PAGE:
Telecom Bill, 2023 tabled in the Lok Sabha: Key highlights


Union Electronics & Information Technology Minister Ashwini Vaishnaw on Monday tabled the Telecommunications Bill, 2023 in Lok Sabha. The bill aims to amend and consolidate laws relating to the development, expansion, and operation of telecommunication services and telecommunications network assignment of spectrum and more.

The new bill will reportedly replace archaic telecom laws namely Indian Telegraph Act 1885, Indian Wireless Telegraphy Act 1933, and Telegraph Wires Act 1950.

It’s worth noting that the Telecommunications Bill, 2023 has been introduced as a financial bill, which means it does not need to be cleared by Rajya Sabha, though it can make recommendations.

Shortly after the bill was tabled, Ritesh Pandey of the Bahujan Samaj Party (BSP) said in the Lok Sabha that labeling the Telecommunications Bill, 2023 as money bill will keep it outside the scrutiny of Rajya Sabha. He also sought that it should be tabled as an ordinary bill.

That said, the government has also set a definition for the telecommunication which it refers to “…transmission, emission or reception of any messages, by wire, radio, optical or other electro-magnetic systems, whether or not such messages have been subjected to rearrangement, computation or other processes by any means in the course of their transmission, emission or reception.”

Here messages mean “any sign, signal, writing, text, image, sound, video, data stream, intelligence or information sent through telecommunication.” This is likely to bring all kinds of internet-based services under the ambit of telecom laws.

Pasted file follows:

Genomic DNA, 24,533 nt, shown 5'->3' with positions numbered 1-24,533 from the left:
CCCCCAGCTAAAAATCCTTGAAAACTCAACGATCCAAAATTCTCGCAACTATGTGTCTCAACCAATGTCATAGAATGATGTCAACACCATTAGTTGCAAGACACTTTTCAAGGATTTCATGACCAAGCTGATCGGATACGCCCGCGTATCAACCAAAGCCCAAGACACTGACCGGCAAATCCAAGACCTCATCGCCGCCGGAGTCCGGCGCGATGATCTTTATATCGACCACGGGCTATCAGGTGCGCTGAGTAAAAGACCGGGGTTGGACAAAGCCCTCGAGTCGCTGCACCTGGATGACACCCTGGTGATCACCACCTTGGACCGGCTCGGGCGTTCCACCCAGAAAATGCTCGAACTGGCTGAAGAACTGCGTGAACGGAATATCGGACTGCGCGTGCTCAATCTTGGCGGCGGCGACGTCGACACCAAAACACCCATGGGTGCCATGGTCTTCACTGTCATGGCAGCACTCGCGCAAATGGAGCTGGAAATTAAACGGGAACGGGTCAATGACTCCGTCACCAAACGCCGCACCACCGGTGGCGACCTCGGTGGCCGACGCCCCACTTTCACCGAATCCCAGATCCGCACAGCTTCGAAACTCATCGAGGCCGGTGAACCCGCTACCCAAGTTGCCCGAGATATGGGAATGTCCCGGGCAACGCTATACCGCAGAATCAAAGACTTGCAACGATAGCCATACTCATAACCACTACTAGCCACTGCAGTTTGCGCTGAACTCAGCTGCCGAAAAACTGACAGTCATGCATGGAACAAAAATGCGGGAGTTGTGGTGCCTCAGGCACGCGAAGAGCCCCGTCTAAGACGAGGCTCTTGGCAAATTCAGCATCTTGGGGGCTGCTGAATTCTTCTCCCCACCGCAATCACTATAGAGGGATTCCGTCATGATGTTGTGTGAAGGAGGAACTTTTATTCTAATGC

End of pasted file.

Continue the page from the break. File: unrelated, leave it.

Moreover, the new telecom bill brings a host of drastic changes for the industry. One of the focus areas is national security.

For instance, the government can take temporary possession of any telecommunication service or telecommunication network from an authorised entity in the case of any public emergency, including disaster management. Or, it can provide for an appropriate mechanism to ensure that messages of a user or group of users authorised for response and recovery during a public emergency are routed on priority.

The bill also conditionally exempts journalists from interception.

“…press messages, intended to be published in India, of correspondents accredited to the Central Government or a State Government shall not be intercepted or detained unless their transmission is specifically prohibited by order,” it adds.

Though, in the case of the public emergency or in the interest of public safety, the government can direct “any message or class of messages, to or from any person or class of persons, to or from any telecommunication equipment or class of telecommunication equipment, or relating to any particular subject, brought for transmission by, or transmitted or received by any telecommunication service or telecommunication network, shall not be transmitted, or shall be intercepted or detained, or shall be disclosed in intelligible format to the officer mentioned in such order…”

Similarly, it calls for  procurement of telecommunication equipment and telecommunication services only from trusted sources. This particular provision can be seen in the context of the crisis faced by the Indian telecom industry in the aftermath of the geo-political tensions between India and China in 2020.

Another one of the most talked about provisions under the new bill is use of biometric-based identification for providing telecom services to users.

The government has been making several efforts, including using AI and supercomputers, to tackle the menace of obtaining phone numbers using fake or forged documents. In May, the IT minister said a tool called ASTR (an acronym for Artificial Intelligence and Facial Recognition powered Solution for Telecom SIM Subscriber Verification) was deployed to assess more than 87 crore mobile connections in its ‘first phase’. Of the 87 crore mobile connections assessed, a total of 40.87 lakh suspected connections were detected.

You can read more about the bill here (pdf).

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